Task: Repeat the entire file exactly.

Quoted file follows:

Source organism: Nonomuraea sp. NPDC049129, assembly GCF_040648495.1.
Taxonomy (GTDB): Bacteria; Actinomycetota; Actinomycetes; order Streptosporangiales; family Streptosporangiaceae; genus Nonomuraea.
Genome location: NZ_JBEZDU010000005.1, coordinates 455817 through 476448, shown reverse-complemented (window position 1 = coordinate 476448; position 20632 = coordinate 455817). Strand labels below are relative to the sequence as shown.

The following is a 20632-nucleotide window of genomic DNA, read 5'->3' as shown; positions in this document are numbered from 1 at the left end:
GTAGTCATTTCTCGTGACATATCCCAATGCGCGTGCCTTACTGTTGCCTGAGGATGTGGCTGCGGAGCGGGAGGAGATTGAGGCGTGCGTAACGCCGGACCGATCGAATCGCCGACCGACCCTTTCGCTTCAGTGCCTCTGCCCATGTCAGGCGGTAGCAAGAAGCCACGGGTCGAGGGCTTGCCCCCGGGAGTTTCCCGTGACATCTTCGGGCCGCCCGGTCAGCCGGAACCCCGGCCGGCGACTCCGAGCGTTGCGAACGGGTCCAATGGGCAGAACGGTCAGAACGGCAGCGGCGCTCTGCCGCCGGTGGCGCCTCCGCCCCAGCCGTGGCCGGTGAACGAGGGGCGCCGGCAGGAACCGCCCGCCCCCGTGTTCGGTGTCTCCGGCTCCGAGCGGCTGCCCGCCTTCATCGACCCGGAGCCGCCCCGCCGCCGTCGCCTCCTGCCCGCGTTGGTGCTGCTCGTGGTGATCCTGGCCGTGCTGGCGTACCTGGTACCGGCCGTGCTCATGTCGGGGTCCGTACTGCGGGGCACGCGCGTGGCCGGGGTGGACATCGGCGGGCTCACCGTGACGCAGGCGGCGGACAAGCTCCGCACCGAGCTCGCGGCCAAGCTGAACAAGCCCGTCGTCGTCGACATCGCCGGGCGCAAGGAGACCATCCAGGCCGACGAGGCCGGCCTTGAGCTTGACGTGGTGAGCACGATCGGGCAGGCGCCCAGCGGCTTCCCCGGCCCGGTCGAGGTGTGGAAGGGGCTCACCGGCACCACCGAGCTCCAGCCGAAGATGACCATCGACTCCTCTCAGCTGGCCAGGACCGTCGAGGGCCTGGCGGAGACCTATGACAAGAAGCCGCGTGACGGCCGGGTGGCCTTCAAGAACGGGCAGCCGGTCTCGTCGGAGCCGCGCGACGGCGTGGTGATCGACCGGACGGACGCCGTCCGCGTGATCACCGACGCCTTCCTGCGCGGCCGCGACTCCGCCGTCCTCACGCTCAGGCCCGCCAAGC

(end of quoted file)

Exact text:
Source organism: Nonomuraea sp. NPDC049129, assembly GCF_040648495.1.
Taxonomy (GTDB): Bacteria; Actinomycetota; Actinomycetes; order Streptosporangiales; family Streptosporangiaceae; genus Nonomuraea.
Genome location: NZ_JBEZDU010000005.1, coordinates 455817 through 476448, shown reverse-complemented (window position 1 = coordinate 476448; position 20632 = coordinate 455817). Strand labels below are relative to the sequence as shown.

The following is a 20632-nucleotide window of genomic DNA, read 5'->3' as shown; positions in this document are numbered from 1 at the left end:
GTAGTCATTTCTCGTGACATATCCCAATGCGCGTGCCTTACTGTTGCCTGAGGATGTGGCTGCGGAGCGGGAGGAGATTGAGGCGTGCGTAACGCCGGACCGATCGAATCGCCGACCGACCCTTTCGCTTCAGTGCCTCTGCCCATGTCAGGCGGTAGCAAGAAGCCACGGGTCGAGGGCTTGCCCCCGGGAGTTTCCCGTGACATCTTCGGGCCGCCCGGTCAGCCGGAACCCCGGCCGGCGACTCCGAGCGTTGCGAACGGGTCCAATGGGCAGAACGGTCAGAACGGCAGCGGCGCTCTGCCGCCGGTGGCGCCTCCGCCCCAGCCGTGGCCGGTGAACGAGGGGCGCCGGCAGGAACCGCCCGCCCCCGTGTTCGGTGTCTCCGGCTCCGAGCGGCTGCCCGCCTTCATCGACCCGGAGCCGCCCCGCCGCCGTCGCCTCCTGCCCGCGTTGGTGCTGCTCGTGGTGATCCTGGCCGTGCTGGCGTACCTGGTACCGGCCGTGCTCATGTCGGGGTCCGTACTGCGGGGCACGCGCGTGGCCGGGGTGGACATCGGCGGGCTCACCGTGACGCAGGCGGCGGACAAGCTCCGCACCGAGCTCGCGGCCAAGCTGAACAAGCCCGTCGTCGTCGACATCGCCGGGCGCAAGGAGACCATCCAGGCCGACGAGGCCGGCCTTGAGCTTGACGTGGTGAGCACGATCGGGCAGGCGCCCAGCGGCTTCCCCGGCCCGGTCGAGGTGTGGAAGGGGCTCACCGGCACCACCGAGCTCCAGCCGAAGATGACCATCGACTCCTCTCAGCTGGCCAGGACCGTCGAGGGCCTGGCGGAGACCTATGACAAGAAGCCGCGTGACGGCCGGGTGGCCTTCAAGAACGGGCAGCCGGTCTCGTCGGAGCCGCGCGACGGCGTGGTGATCGACCGGACGGACGCCGTCCGCGTGATCACCGACGCCTTCCTGCGCGGCCGCGACTCCGCCGTCCTCACGCTCAGGCCCGCCAAGC